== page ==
Do you know how difficult it is to determine if a plant
growth is a weed or a flower after two weeks?
If you do not know, either you are a botantist or you've
never tried to plant seeds and watch them grow. I decided
about three weeks ago to plant three different types
of flowers, mainly because I never had before. I told
a friend I'm trying to teach myself patience. Watching
flowers grow takes patience to a completely different
Sure, I have plenty of sprouts. But honestly, I have
no idea if any of them are flowers. Most look like weeds.
One looks just like Joan Rivers. I even repotted some
of the tallest foilage, attempting to grow the world's
largest weed perhaps.
As always, I've turned to the Internet to determine
what the heck I'm doing. It turns out there are photos
of flower types at many different stages on the Web.
The first type of flower I planted is a sunflower. I
envision, in a few years, having a field full of sunflowers
in which I can hide and jump out to startle people as
they walk by. Of course, I need to find a field to plant
and grow sunflowers, but still, I think it will be cool.
But before I do any of this, I'd like to at least grow
one. Right now, it's possible I have some sunflower
growth, considering sunflowers probably are considered
a type of weed. I think what I have so far looks like
picture, only not nearly as tall. You will notice
that picture is missing a crucial piece the plant
bulb. I know I'm not going to get a bulb the day after
I plant (which goes back to that patience thing). I
just don't know if I'll be patient enough to wait until
it looks more like
According to this
Ohio State University Extension Fact Sheet, sunflowers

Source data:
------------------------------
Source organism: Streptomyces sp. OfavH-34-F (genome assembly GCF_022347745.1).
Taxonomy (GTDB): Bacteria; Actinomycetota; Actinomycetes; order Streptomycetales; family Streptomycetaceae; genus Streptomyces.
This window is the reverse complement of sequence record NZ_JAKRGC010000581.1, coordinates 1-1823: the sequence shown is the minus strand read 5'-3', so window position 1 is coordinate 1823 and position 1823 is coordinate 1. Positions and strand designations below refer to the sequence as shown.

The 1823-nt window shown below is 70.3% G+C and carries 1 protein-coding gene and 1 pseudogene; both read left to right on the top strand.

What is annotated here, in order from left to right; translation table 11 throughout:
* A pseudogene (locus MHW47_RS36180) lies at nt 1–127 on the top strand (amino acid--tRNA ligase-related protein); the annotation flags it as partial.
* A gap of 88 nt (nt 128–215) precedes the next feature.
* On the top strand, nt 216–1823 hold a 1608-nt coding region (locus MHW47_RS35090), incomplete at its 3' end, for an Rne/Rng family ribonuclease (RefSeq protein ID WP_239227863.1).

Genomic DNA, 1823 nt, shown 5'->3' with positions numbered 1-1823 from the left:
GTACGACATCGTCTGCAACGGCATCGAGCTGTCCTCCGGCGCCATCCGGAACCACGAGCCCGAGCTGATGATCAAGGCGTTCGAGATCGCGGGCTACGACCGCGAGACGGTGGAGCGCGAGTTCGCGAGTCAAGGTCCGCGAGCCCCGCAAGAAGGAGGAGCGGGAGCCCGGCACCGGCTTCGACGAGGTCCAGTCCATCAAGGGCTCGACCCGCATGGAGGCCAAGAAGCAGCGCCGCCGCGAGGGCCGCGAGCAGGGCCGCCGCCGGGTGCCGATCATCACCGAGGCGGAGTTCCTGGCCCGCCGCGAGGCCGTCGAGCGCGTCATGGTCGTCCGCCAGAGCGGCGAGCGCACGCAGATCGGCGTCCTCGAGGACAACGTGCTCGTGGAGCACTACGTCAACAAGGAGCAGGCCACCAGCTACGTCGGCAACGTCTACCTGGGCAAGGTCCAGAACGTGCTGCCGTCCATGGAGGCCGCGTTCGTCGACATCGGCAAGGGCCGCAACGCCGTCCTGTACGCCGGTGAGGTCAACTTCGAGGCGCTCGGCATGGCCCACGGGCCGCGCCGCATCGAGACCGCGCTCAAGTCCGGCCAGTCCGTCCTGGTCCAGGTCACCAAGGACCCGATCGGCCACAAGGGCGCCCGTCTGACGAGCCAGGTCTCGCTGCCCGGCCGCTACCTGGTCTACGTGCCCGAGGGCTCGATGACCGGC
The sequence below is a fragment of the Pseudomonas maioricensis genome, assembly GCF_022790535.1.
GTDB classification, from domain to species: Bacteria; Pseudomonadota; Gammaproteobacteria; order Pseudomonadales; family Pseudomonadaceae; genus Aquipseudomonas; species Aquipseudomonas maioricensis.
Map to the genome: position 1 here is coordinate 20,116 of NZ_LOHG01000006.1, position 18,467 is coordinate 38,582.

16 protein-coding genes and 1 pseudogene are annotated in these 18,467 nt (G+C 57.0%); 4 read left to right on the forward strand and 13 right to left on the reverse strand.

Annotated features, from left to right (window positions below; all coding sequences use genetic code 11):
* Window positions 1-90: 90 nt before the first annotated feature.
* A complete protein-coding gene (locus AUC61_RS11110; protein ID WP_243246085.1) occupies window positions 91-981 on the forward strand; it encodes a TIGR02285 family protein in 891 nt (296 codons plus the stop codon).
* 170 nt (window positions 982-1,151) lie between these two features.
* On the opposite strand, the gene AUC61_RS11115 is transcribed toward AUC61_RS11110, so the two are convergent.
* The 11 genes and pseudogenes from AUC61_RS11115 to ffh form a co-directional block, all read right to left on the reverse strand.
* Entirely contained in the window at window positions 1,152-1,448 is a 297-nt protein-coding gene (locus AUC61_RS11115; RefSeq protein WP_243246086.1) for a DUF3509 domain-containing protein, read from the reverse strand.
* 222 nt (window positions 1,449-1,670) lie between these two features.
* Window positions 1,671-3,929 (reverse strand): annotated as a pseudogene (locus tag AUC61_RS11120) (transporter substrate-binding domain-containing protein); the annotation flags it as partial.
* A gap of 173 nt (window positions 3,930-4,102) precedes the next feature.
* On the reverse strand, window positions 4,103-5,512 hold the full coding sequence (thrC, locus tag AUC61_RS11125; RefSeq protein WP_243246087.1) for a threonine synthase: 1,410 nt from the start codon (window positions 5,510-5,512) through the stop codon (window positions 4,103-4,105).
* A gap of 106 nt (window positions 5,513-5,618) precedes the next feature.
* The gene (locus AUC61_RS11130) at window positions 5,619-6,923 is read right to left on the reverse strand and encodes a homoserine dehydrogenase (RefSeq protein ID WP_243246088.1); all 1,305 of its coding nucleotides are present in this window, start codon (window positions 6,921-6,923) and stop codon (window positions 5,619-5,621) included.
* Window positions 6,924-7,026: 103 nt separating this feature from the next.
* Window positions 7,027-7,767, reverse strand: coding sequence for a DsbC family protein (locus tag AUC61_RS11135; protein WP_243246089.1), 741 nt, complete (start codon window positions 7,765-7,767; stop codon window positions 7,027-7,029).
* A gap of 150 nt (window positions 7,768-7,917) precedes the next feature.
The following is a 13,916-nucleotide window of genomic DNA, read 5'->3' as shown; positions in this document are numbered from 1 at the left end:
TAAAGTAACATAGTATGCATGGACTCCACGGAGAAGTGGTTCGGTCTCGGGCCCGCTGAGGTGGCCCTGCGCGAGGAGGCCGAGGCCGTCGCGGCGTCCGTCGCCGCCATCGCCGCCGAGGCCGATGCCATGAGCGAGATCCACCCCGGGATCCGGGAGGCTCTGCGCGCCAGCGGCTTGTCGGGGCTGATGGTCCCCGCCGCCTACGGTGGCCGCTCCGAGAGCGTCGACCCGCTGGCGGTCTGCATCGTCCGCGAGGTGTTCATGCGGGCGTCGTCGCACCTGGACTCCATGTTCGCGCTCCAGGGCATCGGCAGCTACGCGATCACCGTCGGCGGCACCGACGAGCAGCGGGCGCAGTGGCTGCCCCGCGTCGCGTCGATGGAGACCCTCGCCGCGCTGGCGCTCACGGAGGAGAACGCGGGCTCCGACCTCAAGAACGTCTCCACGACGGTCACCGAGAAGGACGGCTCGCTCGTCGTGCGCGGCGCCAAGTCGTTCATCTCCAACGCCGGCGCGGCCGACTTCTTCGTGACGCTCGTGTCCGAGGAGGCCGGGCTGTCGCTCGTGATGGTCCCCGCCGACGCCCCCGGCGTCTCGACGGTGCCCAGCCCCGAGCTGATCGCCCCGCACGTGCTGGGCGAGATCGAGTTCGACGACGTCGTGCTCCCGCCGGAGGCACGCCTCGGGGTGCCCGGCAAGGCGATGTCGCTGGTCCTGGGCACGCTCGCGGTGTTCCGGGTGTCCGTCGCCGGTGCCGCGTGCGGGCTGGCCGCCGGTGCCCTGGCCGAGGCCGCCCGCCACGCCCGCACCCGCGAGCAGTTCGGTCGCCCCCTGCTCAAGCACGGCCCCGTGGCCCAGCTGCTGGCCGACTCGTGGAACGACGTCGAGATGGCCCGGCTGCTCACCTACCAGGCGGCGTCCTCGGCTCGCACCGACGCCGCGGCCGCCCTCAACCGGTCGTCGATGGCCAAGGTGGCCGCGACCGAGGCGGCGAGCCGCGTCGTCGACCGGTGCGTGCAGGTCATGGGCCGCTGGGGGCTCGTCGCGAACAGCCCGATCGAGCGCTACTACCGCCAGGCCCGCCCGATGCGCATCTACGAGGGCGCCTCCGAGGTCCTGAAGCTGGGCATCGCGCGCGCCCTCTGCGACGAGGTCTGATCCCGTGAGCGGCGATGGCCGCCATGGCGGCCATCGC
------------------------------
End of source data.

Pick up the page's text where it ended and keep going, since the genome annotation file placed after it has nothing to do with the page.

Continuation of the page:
are succeptible to weeds. So when I figure out what
is a weed and what isn't, I should probably clean up
my garden. Consider also that the length of my garden
is about the length of regular loaf of French bread,
it shouldn't take me too long to get it together.
The other two types of flowers I'm attempting to grow
are verbena and forget-me-nots. Again, I know what they
are supposed to look like, and by the pictures on the
package, I also know what the seedlings should look
like. But then I look into my French bread container
and wonder if any of the growing plants look anything
like the seedings I have created. I have seen some plants
that look similar to this
image, but I can't tell for certain. Full-grown
verbena looks nice, but seedlings aren't really that
pretty. At least none look like Joan Rivers.
So I'm pretty much stuck with two options: Either I
will try to figure out what I'm doing, or I will give
up and go back indoors. A third option would be to see
if I can grow barbecue-flavored sunflowers, but I understand
that's difficult. I found some other fertile Web sites
that could eventually help: National
Gardening and Midwest
Gardener. Both sites seem to have a lot of information
about amazingly enough gardening! Neither
site, though, made mention of flowers that look like
celebrities. Maybe I'll just have to start my own.
Another way to start a garden, or even add to it, is
just to buy bulbs. That way, you should be able to tell
the difference between a real plant and a plastic tree
that came with your model railroad set. Browse the list
of potential sellers of bulbs at bulb.com.
Order some you've never heard of and create your own
garden. If it works out, take pictures and send them
to me so I can pretend to have a garden. At this rate
and with zero patience, the only chance I have at creating
a garden is visiting the salad bar at Ponderosa.